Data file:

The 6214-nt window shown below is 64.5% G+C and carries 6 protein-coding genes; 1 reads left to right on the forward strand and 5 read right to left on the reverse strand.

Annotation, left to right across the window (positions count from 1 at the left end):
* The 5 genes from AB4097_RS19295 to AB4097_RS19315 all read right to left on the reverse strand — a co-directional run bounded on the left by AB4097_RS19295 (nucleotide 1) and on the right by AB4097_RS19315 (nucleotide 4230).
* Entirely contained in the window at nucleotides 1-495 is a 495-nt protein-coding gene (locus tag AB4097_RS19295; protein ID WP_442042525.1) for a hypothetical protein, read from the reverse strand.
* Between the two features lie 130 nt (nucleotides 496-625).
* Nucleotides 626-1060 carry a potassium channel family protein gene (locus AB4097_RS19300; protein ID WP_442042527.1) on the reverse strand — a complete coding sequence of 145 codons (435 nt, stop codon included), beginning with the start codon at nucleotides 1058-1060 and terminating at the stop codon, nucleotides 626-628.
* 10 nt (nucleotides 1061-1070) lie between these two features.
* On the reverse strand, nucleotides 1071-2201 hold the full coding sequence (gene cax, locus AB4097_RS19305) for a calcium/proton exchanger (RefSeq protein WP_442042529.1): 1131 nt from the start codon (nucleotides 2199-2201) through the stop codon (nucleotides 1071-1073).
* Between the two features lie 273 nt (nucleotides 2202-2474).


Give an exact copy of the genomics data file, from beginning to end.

The 6214-nt window shown below is 64.5% G+C and carries 6 protein-coding genes; 1 reads left to right on the forward strand and 5 read right to left on the reverse strand.

Annotation, left to right across the window (positions count from 1 at the left end):
* The 5 genes from AB4097_RS19295 to AB4097_RS19315 all read right to left on the reverse strand — a co-directional run bounded on the left by AB4097_RS19295 (nucleotide 1) and on the right by AB4097_RS19315 (nucleotide 4230).
* Entirely contained in the window at nucleotides 1-495 is a 495-nt protein-coding gene (locus tag AB4097_RS19295; protein ID WP_442042525.1) for a hypothetical protein, read from the reverse strand.
* Between the two features lie 130 nt (nucleotides 496-625).
* Nucleotides 626-1060 carry a potassium channel family protein gene (locus AB4097_RS19300; protein ID WP_442042527.1) on the reverse strand — a complete coding sequence of 145 codons (435 nt, stop codon included), beginning with the start codon at nucleotides 1058-1060 and terminating at the stop codon, nucleotides 626-628.
* 10 nt (nucleotides 1061-1070) lie between these two features.
* On the reverse strand, nucleotides 1071-2201 hold the full coding sequence (gene cax, locus AB4097_RS19305) for a calcium/proton exchanger (RefSeq protein WP_442042529.1): 1131 nt from the start codon (nucleotides 2199-2201) through the stop codon (nucleotides 1071-1073).
* Between the two features lie 273 nt (nucleotides 2202-2474).